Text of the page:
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Austerity Outrage Fuels Push for Greek General Strike

Journalists halt work ahead of planned nation-wide strike against austerity

Cleaning staff take part in a demonstration in Athens against loss of their state-paid jobs. (Photo: Louisa Gouliamaki/Getty Images)

Cleaning staff take part in a demonstration in Athens against loss of their state-paid jobs. (Photo: Louisa Gouliamaki/Getty Images)

Media outlets in Greece went dark Tuesday as journalists staged a work stoppage ahead of an anti-austerity general strike expected to sweep the country Wednesday.

Journalists from radio, television, and online news, as well as daily newspapers, participated in the Tuesday action against wage theft, firings, slashes to pensions and benefits, and broad austerity measures at the behest of the European Union and International Monetary Fund.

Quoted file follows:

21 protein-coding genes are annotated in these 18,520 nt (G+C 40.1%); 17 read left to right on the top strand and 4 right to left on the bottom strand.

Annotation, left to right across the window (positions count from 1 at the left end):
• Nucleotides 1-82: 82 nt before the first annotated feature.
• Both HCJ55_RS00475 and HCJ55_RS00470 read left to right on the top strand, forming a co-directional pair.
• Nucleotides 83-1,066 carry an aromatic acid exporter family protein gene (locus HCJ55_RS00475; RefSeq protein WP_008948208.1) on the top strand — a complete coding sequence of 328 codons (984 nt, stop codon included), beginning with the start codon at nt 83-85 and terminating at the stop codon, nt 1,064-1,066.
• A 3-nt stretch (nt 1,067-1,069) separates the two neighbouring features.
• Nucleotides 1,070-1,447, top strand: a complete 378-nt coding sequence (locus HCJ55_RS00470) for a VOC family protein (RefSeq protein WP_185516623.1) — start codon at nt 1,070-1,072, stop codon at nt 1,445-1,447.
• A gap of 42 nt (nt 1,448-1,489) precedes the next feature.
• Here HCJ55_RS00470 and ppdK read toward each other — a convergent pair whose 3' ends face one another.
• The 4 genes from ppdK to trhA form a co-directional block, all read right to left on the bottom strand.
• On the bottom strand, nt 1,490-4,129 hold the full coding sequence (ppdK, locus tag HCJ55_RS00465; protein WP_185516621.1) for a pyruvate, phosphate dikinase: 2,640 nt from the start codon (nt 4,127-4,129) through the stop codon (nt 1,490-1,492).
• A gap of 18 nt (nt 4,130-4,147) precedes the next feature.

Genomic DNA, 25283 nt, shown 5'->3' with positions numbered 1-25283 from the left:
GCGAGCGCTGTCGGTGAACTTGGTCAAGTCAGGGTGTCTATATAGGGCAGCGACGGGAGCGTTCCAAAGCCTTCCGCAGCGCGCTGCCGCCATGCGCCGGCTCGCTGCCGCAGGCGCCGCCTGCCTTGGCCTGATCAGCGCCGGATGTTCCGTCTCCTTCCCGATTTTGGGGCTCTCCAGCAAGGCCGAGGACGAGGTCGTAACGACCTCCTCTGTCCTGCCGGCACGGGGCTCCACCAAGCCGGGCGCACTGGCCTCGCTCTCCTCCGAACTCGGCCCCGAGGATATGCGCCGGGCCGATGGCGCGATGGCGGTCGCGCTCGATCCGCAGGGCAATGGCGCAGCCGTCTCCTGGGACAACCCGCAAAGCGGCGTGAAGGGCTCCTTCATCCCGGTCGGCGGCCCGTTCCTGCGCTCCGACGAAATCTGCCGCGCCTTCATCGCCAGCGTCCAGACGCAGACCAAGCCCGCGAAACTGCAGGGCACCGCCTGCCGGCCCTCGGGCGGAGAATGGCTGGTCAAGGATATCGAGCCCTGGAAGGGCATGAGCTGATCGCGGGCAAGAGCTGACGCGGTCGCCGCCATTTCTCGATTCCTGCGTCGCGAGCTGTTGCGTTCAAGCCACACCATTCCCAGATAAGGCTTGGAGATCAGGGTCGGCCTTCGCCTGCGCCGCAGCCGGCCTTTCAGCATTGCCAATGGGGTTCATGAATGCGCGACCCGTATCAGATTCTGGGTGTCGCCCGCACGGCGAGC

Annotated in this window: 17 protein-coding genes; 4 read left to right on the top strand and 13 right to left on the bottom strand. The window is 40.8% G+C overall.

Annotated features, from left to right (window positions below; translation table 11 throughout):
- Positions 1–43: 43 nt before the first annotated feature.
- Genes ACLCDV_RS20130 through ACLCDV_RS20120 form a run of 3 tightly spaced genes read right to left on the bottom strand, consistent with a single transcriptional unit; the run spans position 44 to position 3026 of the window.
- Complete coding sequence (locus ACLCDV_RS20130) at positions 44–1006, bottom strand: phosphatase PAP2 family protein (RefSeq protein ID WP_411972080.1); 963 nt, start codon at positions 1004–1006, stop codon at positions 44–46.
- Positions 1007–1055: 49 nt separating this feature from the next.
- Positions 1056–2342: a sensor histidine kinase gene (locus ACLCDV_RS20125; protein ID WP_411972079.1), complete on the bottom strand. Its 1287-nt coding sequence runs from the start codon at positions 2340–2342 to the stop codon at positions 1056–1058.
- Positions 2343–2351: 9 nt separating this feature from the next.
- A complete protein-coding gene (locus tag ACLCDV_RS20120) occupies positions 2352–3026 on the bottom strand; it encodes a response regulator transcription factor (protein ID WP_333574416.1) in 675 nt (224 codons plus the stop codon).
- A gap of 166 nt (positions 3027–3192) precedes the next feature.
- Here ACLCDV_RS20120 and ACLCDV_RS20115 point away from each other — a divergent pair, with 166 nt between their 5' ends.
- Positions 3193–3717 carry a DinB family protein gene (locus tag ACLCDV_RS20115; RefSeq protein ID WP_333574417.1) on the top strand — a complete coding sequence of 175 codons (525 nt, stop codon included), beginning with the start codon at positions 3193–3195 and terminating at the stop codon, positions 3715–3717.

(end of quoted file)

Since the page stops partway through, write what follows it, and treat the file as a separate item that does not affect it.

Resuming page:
Meanwhile, the two most powerful trade unions in Greece — private-sector GSEE and public-sector ADEDY— called on Greek workers to participate in Wednesday's general strike against the Greek government's latest round of punishing government austerity reforms.


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Just last week, the Greek parliament agreed to a new wave of austerity — including the firing of 11,000 public sector workers — in exchange for a fresh flow of EU-IMF bailout money.

Four years after the launch of the EU-IMF loan program, Greece faces 27.5 percent unemployment, with 57 percent of people between 15 and 24 out of work. Wages and pensions have been slashed, public services gutted, and inequality and poverty continue to climb.

Workers across industries in Greece are expected to participate in the nation-wide strike Wednesday, including doctors, medical and administrative personnel, railway and bus transport workers, teachers, and court staff. The work stoppage, which follows years of anti-austerity strikes and protests across Greece, is expected to bring some areas of the country to a total standstill.


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